April: Month of Education

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This month’s theme is “education”. Despite being a senior in college with well over 17 years of education under my belt, I struggled to think about what I should write about. Education and community engagement are connected for sure, but how does that affect us? What does that mean for us as citizens as we go into our own communities?

One thing that a few Peer Advisers in our office have been working on for the past two semesters involves educating ourselves about the neighborhoods that our community partners are located in so that we, in turn, can educate students who come into our office about these unique neighborhoods. To be honest, I really hadn’t ever considered doing research about different neighborhoods around the Twin Cities before this project was proposed. I knew the “campus” neighborhood well, but everything else was either “a neighborhood in Minneapolis”, or “somewhere in St. Paul”.

What is the importance of knowing about the population and history of any given community? Well, first of all, it will help you gain your bearings when entering the community. For example, the Cedar-Riverside Community, located on the West Bank near campus, has a history of being home to immigrants from around the world. If you’ve ever walked around the neighborhood, this isn’t surprising to you. The variety of restaurants, small businesses, and languages being spoken in any given place adds to the wealth of what this neighborhood (and the people who live there) have to offer. 52% of the population speaks a language other than English. Just considering the amount of knowledge these diverse groups of people bring to this neighborhood!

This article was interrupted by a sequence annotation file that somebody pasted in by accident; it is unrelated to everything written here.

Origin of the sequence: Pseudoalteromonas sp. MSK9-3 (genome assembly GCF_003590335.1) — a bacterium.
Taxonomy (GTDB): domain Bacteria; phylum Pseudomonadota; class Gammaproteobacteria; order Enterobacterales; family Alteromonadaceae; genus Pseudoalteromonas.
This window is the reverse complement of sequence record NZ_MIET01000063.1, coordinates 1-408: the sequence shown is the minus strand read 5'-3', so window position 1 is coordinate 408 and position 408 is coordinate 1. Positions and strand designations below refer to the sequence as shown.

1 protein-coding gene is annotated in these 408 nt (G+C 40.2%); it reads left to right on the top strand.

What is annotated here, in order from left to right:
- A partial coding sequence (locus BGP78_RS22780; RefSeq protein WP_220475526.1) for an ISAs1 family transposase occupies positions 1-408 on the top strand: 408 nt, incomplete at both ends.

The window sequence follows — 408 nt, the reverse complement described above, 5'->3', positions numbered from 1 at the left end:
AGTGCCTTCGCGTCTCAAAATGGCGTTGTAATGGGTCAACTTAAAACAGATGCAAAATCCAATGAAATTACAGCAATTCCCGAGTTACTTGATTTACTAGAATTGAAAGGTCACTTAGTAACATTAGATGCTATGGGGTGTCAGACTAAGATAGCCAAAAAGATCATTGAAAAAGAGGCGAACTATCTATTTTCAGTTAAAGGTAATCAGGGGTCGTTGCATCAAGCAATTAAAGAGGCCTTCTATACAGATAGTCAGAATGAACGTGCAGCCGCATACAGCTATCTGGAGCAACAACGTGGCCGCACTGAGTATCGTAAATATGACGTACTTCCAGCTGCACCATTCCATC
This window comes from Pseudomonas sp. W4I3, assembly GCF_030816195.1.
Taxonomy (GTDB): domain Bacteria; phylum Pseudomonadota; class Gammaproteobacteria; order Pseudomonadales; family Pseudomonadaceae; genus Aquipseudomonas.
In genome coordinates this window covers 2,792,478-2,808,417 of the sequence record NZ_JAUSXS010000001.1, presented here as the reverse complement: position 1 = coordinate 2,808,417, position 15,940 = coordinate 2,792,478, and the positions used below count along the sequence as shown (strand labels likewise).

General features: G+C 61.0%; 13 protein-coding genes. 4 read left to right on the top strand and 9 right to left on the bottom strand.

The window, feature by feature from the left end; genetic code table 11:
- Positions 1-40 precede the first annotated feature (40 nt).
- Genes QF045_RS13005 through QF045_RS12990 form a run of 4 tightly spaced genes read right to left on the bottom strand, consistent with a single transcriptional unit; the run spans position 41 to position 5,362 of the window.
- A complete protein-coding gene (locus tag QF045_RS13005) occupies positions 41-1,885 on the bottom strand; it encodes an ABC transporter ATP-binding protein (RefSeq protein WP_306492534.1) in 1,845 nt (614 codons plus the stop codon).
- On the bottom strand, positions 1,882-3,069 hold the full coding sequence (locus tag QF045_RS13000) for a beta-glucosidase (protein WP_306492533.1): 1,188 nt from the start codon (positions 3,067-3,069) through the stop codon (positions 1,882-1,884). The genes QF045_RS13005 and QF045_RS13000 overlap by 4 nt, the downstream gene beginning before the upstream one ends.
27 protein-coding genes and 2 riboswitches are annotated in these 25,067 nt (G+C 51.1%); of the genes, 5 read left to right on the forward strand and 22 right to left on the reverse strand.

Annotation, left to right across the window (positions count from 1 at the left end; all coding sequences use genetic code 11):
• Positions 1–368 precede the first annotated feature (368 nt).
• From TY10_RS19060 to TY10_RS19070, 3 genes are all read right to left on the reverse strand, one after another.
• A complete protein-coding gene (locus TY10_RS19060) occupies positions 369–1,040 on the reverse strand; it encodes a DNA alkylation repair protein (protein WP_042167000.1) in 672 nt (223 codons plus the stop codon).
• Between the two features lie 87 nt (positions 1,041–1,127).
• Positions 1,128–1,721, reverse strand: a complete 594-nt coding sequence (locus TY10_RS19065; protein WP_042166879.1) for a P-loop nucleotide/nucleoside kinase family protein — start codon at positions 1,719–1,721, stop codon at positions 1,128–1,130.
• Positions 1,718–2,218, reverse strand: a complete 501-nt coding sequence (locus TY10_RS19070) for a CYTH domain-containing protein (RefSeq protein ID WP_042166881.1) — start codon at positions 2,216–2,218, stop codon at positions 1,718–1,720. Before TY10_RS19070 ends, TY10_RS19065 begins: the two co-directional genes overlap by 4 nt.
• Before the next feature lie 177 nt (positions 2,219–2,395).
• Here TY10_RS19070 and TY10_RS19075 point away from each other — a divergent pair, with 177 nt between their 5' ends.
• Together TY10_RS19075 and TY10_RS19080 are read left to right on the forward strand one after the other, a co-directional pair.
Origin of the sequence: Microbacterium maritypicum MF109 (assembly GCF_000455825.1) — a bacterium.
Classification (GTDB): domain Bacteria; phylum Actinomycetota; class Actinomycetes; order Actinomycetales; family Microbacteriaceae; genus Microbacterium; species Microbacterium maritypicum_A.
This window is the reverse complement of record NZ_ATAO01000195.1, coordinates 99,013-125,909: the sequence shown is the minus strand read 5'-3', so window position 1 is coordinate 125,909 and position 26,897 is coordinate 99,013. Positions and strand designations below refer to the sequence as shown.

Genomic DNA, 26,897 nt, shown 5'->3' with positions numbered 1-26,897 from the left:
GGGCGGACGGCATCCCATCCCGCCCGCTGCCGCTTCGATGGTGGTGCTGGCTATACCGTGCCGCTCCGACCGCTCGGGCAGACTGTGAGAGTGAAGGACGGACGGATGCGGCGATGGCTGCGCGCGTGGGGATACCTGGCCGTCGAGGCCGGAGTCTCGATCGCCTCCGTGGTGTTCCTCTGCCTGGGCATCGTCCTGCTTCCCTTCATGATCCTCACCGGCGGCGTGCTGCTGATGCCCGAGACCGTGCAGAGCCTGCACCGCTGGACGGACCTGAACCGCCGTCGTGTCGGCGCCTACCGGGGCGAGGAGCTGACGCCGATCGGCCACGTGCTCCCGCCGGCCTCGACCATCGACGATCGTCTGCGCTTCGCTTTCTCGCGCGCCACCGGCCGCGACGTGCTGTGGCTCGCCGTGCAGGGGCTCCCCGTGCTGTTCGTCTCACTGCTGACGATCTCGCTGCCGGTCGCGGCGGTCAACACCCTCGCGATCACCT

I’d like to challenge you to do some research about where you do community work, even if it’s somewhere you’ve lived for years. Taking an asset-based approach to your work is important as you do this. Instead of looking at what a community is lacking, look at the assets it and its people possess. For the example of Cedar-Riverside above, one could look at the median household income of $14,000/year and say “Wow, these people need to be educated so they can learn how to earn more to support themselves. If I volunteer, I can help them with that.” This view of community work is not asset-based, but employs a “savior complex”. Viewing yourself going into a community to single-handedly change what’s happening there can create more harm than good.

Someone with an asset-based view of community work would say, “Look at all these people from all corners of the world. They have a wealth of knowledge and life experiences that I can learn from and that they can use to build up their community. By tutoring adults to learn English, they will be able to share their skills and abilities with those around them, affecting change in the community where they live and work.” I like to think that community work must be collaborative to be successful. By enabling others to have agency and make change in their own communities, they can empower others, enabling sustainable transformations.
What can you do to educate yourself about the neighborhoods and communities where you are working? How can you apply an asset-based view of community work today? Will this change how you view your role as a volunteer or as a member of the community?

-Jenifer

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